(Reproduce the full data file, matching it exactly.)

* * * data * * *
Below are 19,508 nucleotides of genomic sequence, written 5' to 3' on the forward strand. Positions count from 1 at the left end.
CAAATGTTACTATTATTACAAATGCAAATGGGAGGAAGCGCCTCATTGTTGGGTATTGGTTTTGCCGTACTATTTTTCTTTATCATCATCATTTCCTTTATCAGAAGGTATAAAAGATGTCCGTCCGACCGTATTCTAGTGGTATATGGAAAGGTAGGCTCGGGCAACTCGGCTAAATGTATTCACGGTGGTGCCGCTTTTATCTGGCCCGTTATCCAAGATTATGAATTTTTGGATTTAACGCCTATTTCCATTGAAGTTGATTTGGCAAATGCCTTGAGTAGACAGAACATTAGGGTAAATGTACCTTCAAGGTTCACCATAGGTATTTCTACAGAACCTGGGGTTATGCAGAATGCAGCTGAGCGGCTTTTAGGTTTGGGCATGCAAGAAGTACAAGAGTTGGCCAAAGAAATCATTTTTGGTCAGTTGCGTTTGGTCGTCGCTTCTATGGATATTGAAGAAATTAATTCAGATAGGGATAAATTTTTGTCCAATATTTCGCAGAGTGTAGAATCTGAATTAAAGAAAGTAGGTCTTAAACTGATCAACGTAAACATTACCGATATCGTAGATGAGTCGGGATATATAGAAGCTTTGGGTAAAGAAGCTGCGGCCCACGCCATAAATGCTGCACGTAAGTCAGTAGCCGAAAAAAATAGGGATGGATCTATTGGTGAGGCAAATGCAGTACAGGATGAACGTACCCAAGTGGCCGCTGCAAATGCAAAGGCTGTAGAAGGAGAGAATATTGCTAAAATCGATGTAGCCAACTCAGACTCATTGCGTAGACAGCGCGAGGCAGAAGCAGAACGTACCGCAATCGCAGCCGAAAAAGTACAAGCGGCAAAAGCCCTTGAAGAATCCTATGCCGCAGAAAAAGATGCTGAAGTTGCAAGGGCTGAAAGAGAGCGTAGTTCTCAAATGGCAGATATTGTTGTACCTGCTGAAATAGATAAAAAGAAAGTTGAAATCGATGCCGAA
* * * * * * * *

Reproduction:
Below are 19,508 nucleotides of genomic sequence, written 5' to 3' on the forward strand. Positions count from 1 at the left end.
CAAATGTTACTATTATTACAAATGCAAATGGGAGGAAGCGCCTCATTGTTGGGTATTGGTTTTGCCGTACTATTTTTCTTTATCATCATCATTTCCTTTATCAGAAGGTATAAAAGATGTCCGTCCGACCGTATTCTAGTGGTATATGGAAAGGTAGGCTCGGGCAACTCGGCTAAATGTATTCACGGTGGTGCCGCTTTTATCTGGCCCGTTATCCAAGATTATGAATTTTTGGATTTAACGCCTATTTCCATTGAAGTTGATTTGGCAAATGCCTTGAGTAGACAGAACATTAGGGTAAATGTACCTTCAAGGTTCACCATAGGTATTTCTACAGAACCTGGGGTTATGCAGAATGCAGCTGAGCGGCTTTTAGGTTTGGGCATGCAAGAAGTACAAGAGTTGGCCAAAGAAATCATTTTTGGTCAGTTGCGTTTGGTCGTCGCTTCTATGGATATTGAAGAAATTAATTCAGATAGGGATAAATTTTTGTCCAATATTTCGCAGAGTGTAGAATCTGAATTAAAGAAAGTAGGTCTTAAACTGATCAACGTAAACATTACCGATATCGTAGATGAGTCGGGATATATAGAAGCTTTGGGTAAAGAAGCTGCGGCCCACGCCATAAATGCTGCACGTAAGTCAGTAGCCGAAAAAAATAGGGATGGATCTATTGGTGAGGCAAATGCAGTACAGGATGAACGTACCCAAGTGGCCGCTGCAAATGCAAAGGCTGTAGAAGGAGAGAATATTGCTAAAATCGATGTAGCCAACTCAGACTCATTGCGTAGACAGCGCGAGGCAGAAGCAGAACGTACCGCAATCGCAGCCGAAAAAGTACAAGCGGCAAAAGCCCTTGAAGAATCCTATGCCGCAGAAAAAGATGCTGAAGTTGCAAGGGCTGAAAGAGAGCGTAGTTCTCAAATGGCAGATATTGTTGTACCTGCTGAAATAGATAAAAAGAAAGTTGAAATCGATGCCGAA